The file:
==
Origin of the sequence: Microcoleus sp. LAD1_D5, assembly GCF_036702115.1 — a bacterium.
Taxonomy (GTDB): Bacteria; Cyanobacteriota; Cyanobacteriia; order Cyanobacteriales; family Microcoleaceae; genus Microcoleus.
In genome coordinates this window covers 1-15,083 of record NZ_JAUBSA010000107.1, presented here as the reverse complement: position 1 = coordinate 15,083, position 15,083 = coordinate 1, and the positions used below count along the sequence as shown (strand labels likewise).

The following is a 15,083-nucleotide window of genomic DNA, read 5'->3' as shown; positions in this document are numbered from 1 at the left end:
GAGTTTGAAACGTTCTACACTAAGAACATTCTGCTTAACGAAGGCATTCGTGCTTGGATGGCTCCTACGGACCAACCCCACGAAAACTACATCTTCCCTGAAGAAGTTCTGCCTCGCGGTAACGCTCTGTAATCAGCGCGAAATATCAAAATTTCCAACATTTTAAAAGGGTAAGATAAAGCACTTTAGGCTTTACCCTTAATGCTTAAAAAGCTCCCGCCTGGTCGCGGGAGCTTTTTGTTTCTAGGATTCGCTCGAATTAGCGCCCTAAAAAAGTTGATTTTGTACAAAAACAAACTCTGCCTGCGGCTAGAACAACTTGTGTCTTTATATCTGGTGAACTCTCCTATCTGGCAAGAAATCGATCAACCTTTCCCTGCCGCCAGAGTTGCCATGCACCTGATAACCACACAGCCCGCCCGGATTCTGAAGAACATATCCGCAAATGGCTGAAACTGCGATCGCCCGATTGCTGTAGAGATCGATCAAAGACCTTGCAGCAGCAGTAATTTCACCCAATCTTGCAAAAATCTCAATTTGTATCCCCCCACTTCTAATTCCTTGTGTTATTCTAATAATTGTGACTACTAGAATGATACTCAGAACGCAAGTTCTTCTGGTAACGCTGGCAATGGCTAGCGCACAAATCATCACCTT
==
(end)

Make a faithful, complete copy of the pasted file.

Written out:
Origin of the sequence: Microcoleus sp. LAD1_D5, assembly GCF_036702115.1 — a bacterium.
Taxonomy (GTDB): Bacteria; Cyanobacteriota; Cyanobacteriia; order Cyanobacteriales; family Microcoleaceae; genus Microcoleus.
In genome coordinates this window covers 1-15,083 of record NZ_JAUBSA010000107.1, presented here as the reverse complement: position 1 = coordinate 15,083, position 15,083 = coordinate 1, and the positions used below count along the sequence as shown (strand labels likewise).

The following is a 15,083-nucleotide window of genomic DNA, read 5'->3' as shown; positions in this document are numbered from 1 at the left end:
GAGTTTGAAACGTTCTACACTAAGAACATTCTGCTTAACGAAGGCATTCGTGCTTGGATGGCTCCTACGGACCAACCCCACGAAAACTACATCTTCCCTGAAGAAGTTCTGCCTCGCGGTAACGCTCTGTAATCAGCGCGAAATATCAAAATTTCCAACATTTTAAAAGGGTAAGATAAAGCACTTTAGGCTTTACCCTTAATGCTTAAAAAGCTCCCGCCTGGTCGCGGGAGCTTTTTGTTTCTAGGATTCGCTCGAATTAGCGCCCTAAAAAAGTTGATTTTGTACAAAAACAAACTCTGCCTGCGGCTAGAACAACTTGTGTCTTTATATCTGGTGAACTCTCCTATCTGGCAAGAAATCGATCAACCTTTCCCTGCCGCCAGAGTTGCCATGCACCTGATAACCACACAGCCCGCCCGGATTCTGAAGAACATATCCGCAAATGGCTGAAACTGCGATCGCCCGATTGCTGTAGAGATCGATCAAAGACCTTGCAGCAGCAGTAATTTCACCCAATCTTGCAAAAATCTCAATTTGTATCCCCCCACTTCTAATTCCTTGTGTTATTCTAATAATTGTGACTACTAGAATGATACTCAGAACGCAAGTTCTTCTGGTAACGCTGGCAATGGCTAGCGCACAAATCATCACCTT